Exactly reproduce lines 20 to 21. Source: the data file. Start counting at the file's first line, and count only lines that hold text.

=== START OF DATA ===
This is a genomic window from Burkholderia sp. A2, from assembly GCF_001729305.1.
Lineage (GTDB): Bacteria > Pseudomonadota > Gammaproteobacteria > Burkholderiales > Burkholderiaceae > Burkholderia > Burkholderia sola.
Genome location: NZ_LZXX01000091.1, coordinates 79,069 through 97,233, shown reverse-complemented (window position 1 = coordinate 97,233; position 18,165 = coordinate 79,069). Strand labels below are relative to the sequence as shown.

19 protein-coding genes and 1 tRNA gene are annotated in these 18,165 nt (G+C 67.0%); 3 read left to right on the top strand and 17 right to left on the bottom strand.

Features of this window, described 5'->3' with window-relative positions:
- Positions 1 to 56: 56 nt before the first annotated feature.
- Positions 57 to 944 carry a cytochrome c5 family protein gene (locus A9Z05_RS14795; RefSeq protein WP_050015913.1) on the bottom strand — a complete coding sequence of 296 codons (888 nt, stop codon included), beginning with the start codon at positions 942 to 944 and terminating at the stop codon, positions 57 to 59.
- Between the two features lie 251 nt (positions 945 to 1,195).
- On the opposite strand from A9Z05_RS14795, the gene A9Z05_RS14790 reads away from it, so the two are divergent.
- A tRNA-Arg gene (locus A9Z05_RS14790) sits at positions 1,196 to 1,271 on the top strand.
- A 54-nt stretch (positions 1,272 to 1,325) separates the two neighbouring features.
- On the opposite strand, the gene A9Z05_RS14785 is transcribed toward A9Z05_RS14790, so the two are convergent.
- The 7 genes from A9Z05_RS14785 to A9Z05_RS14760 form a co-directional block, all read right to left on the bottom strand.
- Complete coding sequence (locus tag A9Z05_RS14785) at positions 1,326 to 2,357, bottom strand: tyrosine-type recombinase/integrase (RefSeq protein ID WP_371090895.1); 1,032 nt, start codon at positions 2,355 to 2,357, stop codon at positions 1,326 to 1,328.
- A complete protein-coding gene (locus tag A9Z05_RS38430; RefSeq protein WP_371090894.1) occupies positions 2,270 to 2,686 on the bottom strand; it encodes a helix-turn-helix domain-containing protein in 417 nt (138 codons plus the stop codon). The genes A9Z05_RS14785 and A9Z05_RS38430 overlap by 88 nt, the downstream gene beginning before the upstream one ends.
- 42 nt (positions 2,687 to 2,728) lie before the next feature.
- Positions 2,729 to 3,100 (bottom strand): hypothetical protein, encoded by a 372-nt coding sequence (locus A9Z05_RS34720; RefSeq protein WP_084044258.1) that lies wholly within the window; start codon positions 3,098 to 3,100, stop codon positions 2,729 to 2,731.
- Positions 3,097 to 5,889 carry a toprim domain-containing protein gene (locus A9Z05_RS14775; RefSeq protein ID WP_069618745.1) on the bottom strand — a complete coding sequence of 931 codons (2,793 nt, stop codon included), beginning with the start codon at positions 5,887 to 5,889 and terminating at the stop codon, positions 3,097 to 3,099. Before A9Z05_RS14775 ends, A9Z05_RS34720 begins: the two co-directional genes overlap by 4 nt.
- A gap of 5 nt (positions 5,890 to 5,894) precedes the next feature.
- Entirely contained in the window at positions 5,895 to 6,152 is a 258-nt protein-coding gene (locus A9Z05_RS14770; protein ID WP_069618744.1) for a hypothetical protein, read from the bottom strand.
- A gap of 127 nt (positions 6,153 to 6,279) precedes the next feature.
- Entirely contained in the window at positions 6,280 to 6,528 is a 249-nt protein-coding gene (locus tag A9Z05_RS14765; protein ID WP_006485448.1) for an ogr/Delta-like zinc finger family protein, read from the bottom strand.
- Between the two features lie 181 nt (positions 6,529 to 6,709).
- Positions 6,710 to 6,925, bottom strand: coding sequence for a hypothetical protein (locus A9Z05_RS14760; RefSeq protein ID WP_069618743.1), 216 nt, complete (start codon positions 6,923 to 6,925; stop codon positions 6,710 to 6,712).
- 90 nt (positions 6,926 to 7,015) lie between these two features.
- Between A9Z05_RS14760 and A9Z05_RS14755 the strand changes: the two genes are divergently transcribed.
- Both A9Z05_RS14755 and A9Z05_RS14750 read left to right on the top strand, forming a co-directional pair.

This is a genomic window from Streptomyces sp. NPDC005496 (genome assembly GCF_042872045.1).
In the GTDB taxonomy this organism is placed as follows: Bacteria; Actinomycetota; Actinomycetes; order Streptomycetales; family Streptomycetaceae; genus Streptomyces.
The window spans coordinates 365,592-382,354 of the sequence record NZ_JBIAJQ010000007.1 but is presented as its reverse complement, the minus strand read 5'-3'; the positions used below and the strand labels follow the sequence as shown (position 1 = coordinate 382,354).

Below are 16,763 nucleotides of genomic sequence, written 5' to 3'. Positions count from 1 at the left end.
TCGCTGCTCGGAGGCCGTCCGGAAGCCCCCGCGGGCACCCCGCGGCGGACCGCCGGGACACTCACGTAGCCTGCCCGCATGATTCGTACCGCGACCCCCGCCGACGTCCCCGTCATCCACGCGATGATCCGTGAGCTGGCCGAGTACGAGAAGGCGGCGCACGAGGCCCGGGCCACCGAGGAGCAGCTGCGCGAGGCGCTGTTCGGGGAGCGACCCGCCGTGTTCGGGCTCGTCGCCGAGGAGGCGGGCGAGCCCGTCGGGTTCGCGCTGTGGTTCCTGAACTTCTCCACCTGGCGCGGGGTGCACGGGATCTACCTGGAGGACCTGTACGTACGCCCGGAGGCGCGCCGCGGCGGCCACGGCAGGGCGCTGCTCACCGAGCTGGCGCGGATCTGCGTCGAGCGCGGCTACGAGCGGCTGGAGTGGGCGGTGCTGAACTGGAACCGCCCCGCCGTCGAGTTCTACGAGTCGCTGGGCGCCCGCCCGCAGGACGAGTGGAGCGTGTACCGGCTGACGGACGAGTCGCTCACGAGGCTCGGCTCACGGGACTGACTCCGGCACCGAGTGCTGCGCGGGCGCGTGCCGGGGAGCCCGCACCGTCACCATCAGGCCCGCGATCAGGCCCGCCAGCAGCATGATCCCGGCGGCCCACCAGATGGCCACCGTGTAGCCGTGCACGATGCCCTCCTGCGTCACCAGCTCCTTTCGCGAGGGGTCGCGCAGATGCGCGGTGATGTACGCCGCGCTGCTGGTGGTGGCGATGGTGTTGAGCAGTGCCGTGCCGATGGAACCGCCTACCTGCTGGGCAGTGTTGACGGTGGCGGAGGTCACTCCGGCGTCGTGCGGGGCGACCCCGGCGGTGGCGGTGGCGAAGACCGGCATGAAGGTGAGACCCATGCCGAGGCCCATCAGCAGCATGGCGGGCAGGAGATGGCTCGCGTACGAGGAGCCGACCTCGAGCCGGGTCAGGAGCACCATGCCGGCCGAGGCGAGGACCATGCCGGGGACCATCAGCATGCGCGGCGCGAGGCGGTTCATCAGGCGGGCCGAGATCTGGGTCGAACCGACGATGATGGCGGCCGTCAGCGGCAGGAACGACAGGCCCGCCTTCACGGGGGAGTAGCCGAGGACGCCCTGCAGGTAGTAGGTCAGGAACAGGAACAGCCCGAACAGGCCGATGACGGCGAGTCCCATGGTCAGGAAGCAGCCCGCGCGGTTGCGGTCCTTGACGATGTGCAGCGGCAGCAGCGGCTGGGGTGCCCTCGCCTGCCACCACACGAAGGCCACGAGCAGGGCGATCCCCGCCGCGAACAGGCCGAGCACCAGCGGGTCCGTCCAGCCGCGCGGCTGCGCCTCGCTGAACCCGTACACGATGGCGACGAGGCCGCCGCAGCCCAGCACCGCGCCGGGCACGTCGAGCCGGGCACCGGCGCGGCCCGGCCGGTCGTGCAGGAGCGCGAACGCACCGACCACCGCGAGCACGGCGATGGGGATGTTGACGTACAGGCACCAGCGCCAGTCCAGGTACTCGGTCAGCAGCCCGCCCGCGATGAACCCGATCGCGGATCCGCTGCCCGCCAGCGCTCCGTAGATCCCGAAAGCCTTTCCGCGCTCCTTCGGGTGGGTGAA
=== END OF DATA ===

- Entirely contained in the window at positions 5,895 to 6,152 is a 258-nt protein-coding gene (locus A9Z05_RS14770; protein ID WP_069618744.1) for a hypothetical protein, read from the bottom strand.
- A gap of 127 nt (positions 6,153 to 6,279) precedes the next feature.